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Thursday, 15 March 2012
Page: 1826


Senator FAWCETT (South Australia) (10:27): I rise to address the Assisting Victims of Overseas Terrorism Bill 2012, and I want to acknowledge the contribution of senators from both sides of the Senate and the crossbenches who recognise the importance of this issue and the responsibility we as legislators have to the people of Australia. The bill proposes the establishment of a framework to facilitate financial assistance for Australians killed or injured—or their next of kin—as a result of international terrorist acts. The explanatory memorandum goes through a number of the details of the bill in terms of the quantum of the funds, the $75,000 which is in line with state and territory victims-of-crime regimes as well as the sorts of people who are stakeholders that would be engaged in both the establishment and ongoing management of the scheme.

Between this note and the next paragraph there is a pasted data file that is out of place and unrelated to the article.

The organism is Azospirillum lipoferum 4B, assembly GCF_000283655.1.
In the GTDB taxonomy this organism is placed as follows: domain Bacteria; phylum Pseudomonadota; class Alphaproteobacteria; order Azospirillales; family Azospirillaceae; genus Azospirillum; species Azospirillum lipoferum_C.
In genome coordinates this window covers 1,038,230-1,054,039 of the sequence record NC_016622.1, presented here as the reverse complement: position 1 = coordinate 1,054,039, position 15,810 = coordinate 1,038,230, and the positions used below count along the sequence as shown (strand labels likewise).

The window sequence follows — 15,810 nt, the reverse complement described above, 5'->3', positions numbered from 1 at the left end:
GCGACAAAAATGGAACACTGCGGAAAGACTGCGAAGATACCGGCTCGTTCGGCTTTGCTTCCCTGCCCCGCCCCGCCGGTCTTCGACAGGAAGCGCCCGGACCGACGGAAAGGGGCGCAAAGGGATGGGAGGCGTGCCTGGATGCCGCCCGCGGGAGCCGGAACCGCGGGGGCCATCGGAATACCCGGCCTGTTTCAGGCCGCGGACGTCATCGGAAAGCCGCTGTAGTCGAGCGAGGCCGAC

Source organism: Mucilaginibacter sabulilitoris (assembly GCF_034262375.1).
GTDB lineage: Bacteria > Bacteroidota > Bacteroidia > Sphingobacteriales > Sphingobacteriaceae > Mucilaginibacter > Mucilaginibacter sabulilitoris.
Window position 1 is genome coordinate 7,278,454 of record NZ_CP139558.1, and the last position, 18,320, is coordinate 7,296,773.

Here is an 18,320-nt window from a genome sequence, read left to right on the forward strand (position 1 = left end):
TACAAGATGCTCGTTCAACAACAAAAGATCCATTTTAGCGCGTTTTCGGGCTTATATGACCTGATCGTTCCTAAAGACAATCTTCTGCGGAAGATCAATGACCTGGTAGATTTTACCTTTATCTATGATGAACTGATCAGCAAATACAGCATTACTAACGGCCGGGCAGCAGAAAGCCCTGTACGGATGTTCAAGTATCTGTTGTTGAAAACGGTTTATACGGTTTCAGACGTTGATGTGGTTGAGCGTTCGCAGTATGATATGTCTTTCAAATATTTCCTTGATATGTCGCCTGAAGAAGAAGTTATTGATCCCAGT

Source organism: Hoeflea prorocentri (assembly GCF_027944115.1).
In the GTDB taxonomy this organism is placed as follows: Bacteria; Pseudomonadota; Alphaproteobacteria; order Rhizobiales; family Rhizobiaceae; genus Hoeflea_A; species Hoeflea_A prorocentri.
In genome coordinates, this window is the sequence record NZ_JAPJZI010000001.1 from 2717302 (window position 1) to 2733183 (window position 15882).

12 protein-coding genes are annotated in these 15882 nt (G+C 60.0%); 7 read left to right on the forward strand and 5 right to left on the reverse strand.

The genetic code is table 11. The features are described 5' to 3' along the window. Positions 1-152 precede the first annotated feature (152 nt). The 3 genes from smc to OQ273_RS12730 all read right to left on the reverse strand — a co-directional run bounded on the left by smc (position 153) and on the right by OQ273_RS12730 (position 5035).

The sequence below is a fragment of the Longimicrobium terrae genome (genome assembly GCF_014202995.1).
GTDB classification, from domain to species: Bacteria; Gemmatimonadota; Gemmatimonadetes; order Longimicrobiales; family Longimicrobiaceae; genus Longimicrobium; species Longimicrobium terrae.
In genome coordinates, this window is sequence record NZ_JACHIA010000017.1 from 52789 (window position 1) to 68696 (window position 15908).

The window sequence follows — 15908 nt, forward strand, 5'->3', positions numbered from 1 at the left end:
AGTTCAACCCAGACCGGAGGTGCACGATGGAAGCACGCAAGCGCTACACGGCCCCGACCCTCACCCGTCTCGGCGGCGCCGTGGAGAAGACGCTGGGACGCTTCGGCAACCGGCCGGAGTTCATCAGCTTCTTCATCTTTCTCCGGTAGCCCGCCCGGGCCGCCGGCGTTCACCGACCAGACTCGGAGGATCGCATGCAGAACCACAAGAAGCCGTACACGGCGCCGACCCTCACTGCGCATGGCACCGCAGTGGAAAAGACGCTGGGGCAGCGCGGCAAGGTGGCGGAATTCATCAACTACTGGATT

The question, though, that the public may well ask is: why? Why should the government put in place a scheme to financially support Australians who have been targeted by terrorism overseas? As mentioned about the state and territory victims-of-crime legislation, there is a strong precedent in this nation of caring for individuals who have been affected by incidents that are no fault of their own. Victims-of-crime legislation is one example. Compulsory third-party insurance is another example whereby we put in place mechanisms to make sure that people who are injured have the opportunity to have care provided for them. A parallel process, which is in discussion at the moment, is the National Disability Insurance Scheme, where we recognise the ongoing burden and crises that many family face due to circumstances imposed upon them that are beyond their control. It is also worth recognising that opportunities for individuals to take measures to protect themselves against such things as terrorism have been reduced since 9-11. The insurance industry, for example, now routinely places exclusions for terrorist acts on all kinds of insurance, whether it be home and contents insurance, commercial insurance or, particularly, travel insurance. That means that, even if people wish to insure against such things to make sure they can provide for themselves, insurance companies include exclusions which prevent that. The government has taken some steps in terms of commercial insurance onshore to give business some confidence, but that does not extend to what we are talking about here with people overseas. There are precedents in countries such as Israel, the UK—Northern Ireland in particular—and the United States. Those jurisdictions have well-established systems of compensating people who have been the victims of terrorism, so there is strong precedent. It is interesting to note that all of those precedents are in countries that place a high value on the individual. That is one of the reasons we need to look at this issue, because it is a matter of principle that we support people.